Canada follows WHO, United States to recognize aerosol transmission of coronavirus


TORONTO – Contrary to its previous advice, the Public Health Agency of Canada (PHAC) now claims that the novel coronavirus can be transmitted through small droplets suspended in the air. PHAC updated its guidelines on virus transmission on Tuesday as part of a larger overhaul of the COVID-19 advisory that also included a new recommendation that all face masks should contain three layers of material.

Previously, the agency said COVID-19 is spread “most often” by touching a contaminated surface or having close contact with an infected person who transmits the virus through droplets created when they speak, cough, sneeze or otherwise throw themselves out of their mouth.

These droplets were believed to fall to the ground very quickly. The new guidelines say it can take “seconds or minutes” and the infection can also be transmitted through aerosols – smaller droplets that “persist in the air under certain circumstances.”

According to the new guidelines, droplets and aerosols can infect a person by being inhaled or coming into contact with the mouth, nose or eyes.

Contact with contaminated surfaces, followed by contact with the face without washing hands first, remains within the guide as another potential method of transmission.

Canada’s chief public health officer referred to the new directions Tuesday during a press conference with Prime Minister Justin Trudeau and other cabinet members.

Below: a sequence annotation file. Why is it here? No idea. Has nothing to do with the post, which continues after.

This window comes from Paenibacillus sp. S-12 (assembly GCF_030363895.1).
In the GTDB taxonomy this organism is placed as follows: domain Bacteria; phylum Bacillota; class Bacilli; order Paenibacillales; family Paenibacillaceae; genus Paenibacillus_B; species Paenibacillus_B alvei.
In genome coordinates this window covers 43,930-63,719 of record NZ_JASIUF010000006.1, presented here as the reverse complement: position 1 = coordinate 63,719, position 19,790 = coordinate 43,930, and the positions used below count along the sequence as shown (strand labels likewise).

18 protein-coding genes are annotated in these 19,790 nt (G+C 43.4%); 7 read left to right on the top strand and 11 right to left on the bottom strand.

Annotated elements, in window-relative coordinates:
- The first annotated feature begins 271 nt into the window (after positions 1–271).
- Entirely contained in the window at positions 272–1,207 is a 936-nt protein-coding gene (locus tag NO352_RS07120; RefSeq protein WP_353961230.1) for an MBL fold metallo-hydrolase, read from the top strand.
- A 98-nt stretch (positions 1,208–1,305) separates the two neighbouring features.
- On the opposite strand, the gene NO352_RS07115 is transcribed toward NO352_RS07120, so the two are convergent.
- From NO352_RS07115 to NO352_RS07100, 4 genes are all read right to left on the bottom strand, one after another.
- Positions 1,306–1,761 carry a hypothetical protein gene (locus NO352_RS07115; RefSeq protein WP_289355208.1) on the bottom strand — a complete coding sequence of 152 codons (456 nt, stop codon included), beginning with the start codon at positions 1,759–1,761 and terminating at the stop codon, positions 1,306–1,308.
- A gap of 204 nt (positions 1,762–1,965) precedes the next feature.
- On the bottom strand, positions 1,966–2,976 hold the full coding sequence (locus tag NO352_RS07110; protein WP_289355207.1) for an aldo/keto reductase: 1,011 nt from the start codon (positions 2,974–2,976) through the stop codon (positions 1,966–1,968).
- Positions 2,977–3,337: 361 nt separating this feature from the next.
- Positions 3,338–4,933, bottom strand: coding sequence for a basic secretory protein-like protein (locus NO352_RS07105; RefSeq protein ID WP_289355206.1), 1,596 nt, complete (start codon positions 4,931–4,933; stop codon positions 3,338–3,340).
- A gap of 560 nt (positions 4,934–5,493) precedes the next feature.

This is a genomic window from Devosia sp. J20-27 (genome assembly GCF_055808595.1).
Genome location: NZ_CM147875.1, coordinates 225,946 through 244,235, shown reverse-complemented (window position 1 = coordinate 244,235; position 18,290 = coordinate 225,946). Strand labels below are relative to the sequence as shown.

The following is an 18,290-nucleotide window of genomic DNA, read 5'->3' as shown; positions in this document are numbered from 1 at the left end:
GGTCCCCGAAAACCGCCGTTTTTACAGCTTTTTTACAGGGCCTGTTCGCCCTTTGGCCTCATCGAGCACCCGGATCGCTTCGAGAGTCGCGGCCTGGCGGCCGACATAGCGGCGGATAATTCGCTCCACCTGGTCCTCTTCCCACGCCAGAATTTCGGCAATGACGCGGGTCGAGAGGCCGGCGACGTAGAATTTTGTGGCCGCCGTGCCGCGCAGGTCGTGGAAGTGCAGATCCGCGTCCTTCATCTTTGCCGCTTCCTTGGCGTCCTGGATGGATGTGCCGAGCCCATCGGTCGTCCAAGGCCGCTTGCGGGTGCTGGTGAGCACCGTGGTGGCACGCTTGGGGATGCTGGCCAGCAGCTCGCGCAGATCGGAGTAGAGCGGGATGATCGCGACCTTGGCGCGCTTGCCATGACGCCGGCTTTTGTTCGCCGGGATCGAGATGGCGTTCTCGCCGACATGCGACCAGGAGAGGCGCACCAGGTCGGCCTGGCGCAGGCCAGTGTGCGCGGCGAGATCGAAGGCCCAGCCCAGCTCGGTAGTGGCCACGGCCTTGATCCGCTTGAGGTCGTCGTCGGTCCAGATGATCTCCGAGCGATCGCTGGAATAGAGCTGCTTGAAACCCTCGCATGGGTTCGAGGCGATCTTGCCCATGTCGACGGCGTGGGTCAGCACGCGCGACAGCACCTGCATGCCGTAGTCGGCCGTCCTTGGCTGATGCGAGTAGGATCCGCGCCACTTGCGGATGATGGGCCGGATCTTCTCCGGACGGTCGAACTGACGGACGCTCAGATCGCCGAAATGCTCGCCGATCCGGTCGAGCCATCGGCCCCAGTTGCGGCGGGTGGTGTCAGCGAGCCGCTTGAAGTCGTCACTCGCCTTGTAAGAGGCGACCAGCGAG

“This is why we have advised Canadians to try to avoid the three Cs – closed spaces with [poor] ventilation, crowded places with large numbers of people gathered together and close contact situations where you can’t maintain physical distance, ”said Dr Theresa Tam.

“This pandemic teaches us a lot about flexibility and adaptation to new challenges. ”

Canada’s new wording on aerosols is very similar to that of the World Health Organization, which recognized aerosol transmission for the first time in July.

The United States Centers for Disease Control released similar guidelines in October, although they stressed at the time that they still believed that prolonged and close contact with an infected person was a much greater source of spread of COVID-19.


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